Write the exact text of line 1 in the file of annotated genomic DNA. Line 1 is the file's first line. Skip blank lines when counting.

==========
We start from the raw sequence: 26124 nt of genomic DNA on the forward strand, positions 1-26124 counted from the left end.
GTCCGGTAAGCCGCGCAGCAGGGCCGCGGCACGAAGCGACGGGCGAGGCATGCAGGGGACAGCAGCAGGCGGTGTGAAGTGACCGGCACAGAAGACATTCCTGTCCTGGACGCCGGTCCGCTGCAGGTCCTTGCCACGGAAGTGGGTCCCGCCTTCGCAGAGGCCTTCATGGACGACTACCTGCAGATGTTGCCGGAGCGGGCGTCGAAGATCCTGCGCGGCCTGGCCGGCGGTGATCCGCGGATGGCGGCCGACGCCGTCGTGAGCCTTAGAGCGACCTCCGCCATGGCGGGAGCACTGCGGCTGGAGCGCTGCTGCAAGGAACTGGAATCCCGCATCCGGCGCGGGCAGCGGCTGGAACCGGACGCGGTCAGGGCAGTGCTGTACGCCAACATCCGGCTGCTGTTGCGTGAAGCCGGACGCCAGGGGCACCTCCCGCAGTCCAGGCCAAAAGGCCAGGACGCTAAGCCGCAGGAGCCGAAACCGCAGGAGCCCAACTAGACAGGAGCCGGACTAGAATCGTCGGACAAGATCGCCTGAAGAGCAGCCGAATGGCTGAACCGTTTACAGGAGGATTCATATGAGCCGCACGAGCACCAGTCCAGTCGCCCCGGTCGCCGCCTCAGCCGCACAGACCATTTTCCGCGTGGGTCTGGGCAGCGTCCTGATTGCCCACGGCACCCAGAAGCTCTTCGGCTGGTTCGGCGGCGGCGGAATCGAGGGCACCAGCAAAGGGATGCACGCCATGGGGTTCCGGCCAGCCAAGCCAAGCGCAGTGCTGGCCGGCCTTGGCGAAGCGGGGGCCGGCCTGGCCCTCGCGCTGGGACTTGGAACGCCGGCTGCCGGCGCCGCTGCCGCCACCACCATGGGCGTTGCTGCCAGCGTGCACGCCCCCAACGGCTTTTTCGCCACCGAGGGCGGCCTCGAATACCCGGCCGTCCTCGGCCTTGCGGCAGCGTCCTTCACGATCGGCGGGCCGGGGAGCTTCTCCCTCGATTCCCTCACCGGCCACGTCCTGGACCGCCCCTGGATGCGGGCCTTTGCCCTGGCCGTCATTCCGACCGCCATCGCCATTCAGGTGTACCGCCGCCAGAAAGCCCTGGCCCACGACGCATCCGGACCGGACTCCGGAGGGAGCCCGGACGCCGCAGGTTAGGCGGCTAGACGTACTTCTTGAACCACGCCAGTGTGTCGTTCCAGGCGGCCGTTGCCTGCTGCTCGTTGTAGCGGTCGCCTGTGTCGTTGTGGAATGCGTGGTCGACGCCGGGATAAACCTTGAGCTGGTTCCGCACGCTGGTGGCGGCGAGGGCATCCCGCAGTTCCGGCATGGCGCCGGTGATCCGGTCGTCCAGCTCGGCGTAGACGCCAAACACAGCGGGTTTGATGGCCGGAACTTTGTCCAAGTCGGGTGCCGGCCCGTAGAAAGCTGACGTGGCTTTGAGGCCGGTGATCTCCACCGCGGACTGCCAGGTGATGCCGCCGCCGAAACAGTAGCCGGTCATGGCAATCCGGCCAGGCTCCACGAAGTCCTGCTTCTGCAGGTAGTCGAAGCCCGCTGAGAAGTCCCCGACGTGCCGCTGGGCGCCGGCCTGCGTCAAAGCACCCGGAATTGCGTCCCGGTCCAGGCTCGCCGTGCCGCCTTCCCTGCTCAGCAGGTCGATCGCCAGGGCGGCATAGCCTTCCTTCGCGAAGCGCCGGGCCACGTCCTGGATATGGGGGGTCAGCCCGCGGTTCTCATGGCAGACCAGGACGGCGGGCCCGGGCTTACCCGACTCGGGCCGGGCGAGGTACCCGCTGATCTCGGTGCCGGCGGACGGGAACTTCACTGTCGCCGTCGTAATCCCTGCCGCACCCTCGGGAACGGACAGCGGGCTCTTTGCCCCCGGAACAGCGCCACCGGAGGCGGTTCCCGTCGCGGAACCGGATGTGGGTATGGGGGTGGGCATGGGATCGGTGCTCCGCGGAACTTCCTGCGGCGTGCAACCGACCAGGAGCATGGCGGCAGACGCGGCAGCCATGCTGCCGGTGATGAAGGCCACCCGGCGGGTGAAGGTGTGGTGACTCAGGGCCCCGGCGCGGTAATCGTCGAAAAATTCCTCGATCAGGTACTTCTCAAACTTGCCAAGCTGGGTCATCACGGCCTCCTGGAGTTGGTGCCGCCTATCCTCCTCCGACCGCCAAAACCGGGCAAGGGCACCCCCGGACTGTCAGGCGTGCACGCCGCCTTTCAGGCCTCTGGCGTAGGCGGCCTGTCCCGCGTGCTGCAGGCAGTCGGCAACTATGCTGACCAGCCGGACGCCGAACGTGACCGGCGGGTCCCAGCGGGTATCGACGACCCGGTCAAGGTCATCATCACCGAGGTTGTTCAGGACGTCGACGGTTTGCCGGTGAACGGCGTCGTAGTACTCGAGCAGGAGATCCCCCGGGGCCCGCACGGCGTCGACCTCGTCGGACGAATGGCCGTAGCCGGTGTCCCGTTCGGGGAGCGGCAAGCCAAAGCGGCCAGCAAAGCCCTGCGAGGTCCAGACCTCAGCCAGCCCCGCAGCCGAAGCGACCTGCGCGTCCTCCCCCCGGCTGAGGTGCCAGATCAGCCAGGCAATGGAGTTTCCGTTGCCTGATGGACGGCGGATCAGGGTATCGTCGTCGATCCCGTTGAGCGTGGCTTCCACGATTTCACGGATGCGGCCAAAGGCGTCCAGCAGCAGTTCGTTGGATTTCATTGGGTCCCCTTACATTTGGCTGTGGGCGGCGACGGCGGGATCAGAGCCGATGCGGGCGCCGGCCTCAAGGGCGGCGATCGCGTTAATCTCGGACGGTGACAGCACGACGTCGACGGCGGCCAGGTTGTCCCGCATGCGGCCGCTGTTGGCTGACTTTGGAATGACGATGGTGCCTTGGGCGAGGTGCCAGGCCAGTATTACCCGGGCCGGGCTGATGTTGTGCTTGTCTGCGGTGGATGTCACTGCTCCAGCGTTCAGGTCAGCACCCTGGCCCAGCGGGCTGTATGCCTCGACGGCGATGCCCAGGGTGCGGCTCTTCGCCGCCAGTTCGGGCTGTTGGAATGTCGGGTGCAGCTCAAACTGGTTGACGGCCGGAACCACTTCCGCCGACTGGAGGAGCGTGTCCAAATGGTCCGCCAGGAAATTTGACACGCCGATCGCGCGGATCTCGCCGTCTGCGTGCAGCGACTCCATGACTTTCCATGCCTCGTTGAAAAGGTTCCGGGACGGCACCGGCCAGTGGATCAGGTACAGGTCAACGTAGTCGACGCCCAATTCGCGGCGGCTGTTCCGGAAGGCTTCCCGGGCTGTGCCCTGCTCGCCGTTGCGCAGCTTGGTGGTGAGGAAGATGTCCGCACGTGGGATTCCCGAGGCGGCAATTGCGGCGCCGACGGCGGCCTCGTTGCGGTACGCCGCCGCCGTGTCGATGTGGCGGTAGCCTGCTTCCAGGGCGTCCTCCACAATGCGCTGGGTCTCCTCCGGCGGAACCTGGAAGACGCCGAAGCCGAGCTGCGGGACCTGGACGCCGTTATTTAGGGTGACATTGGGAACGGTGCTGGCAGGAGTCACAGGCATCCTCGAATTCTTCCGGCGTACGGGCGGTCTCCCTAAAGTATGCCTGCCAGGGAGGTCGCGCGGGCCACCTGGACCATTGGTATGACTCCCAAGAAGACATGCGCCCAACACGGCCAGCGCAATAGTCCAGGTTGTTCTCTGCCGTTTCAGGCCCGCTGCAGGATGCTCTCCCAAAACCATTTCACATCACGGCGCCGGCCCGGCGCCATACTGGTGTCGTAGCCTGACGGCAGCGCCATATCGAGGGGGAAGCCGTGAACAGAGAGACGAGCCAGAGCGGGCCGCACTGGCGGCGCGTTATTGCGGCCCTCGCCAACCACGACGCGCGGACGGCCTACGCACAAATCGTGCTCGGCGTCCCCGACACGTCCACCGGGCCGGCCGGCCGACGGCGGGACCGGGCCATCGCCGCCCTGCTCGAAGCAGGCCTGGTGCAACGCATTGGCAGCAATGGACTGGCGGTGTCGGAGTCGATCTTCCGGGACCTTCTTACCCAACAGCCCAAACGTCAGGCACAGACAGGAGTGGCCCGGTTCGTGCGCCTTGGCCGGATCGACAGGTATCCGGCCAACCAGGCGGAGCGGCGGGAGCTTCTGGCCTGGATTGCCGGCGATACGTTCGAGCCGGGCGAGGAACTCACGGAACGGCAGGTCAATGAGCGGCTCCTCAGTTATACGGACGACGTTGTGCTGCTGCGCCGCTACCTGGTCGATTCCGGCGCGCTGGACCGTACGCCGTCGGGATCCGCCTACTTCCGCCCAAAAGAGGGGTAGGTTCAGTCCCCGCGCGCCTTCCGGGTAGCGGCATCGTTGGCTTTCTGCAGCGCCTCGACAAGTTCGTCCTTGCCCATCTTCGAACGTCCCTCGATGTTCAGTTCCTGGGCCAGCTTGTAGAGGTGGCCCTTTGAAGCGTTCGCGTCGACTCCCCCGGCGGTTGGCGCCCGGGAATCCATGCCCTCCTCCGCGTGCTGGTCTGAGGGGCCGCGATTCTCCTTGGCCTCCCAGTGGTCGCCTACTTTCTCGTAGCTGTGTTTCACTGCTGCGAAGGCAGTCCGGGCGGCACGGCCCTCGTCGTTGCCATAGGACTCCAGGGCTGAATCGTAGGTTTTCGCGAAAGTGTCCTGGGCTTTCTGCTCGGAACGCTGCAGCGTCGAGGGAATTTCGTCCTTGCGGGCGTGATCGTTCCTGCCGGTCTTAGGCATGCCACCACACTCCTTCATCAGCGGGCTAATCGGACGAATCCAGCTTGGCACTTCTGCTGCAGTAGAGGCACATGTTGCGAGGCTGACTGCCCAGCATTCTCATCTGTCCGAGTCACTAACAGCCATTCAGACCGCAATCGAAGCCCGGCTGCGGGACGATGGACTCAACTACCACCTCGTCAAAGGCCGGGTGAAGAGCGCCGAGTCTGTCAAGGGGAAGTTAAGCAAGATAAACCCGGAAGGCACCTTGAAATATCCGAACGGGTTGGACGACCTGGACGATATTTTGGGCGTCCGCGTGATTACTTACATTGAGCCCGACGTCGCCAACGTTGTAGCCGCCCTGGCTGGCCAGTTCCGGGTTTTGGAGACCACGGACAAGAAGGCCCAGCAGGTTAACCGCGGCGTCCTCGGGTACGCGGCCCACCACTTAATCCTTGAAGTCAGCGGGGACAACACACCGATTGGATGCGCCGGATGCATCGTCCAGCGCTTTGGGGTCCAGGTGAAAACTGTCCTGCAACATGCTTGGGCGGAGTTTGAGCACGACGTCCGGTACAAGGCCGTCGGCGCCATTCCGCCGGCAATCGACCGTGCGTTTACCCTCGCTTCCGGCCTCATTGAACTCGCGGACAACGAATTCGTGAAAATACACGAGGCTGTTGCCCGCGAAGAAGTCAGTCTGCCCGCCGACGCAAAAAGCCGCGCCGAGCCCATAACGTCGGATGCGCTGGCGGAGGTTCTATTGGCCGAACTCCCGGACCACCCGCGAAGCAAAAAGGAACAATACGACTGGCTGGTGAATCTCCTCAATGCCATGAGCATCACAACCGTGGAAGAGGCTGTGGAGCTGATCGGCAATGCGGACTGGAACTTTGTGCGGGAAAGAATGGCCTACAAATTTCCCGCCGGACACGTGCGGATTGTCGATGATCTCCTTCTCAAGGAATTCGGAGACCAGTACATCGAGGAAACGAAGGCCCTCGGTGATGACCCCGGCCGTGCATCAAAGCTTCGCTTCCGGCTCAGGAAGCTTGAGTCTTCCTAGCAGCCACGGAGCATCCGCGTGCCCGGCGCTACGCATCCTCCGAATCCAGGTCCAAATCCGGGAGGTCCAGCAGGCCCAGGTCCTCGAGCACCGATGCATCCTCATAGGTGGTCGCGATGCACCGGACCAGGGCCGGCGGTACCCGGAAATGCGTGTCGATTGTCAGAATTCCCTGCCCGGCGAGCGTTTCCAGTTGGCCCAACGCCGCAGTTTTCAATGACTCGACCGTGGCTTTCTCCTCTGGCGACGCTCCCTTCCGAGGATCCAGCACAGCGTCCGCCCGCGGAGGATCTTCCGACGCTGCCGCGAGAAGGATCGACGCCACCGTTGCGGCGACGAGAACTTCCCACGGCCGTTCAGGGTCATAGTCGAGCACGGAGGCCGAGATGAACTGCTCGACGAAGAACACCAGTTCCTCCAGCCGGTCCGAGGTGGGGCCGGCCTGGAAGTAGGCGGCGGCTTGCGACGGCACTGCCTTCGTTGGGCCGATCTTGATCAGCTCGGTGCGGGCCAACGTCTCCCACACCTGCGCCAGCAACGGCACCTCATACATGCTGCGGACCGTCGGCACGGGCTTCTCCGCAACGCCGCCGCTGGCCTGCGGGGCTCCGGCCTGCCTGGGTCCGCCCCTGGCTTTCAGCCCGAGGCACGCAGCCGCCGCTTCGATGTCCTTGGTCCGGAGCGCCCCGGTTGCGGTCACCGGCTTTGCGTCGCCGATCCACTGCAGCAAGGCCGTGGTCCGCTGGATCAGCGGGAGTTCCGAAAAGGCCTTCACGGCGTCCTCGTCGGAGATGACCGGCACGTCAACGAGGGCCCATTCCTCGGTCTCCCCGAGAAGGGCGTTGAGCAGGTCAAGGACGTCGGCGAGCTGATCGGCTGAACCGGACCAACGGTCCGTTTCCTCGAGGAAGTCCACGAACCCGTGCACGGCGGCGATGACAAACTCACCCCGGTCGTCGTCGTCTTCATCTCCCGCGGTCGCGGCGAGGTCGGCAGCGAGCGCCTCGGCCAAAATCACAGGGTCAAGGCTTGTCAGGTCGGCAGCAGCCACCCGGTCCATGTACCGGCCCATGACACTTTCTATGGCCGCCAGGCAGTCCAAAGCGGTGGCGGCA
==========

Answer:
We start from the raw sequence: 26124 nt of genomic DNA on the forward strand, positions 1-26124 counted from the left end.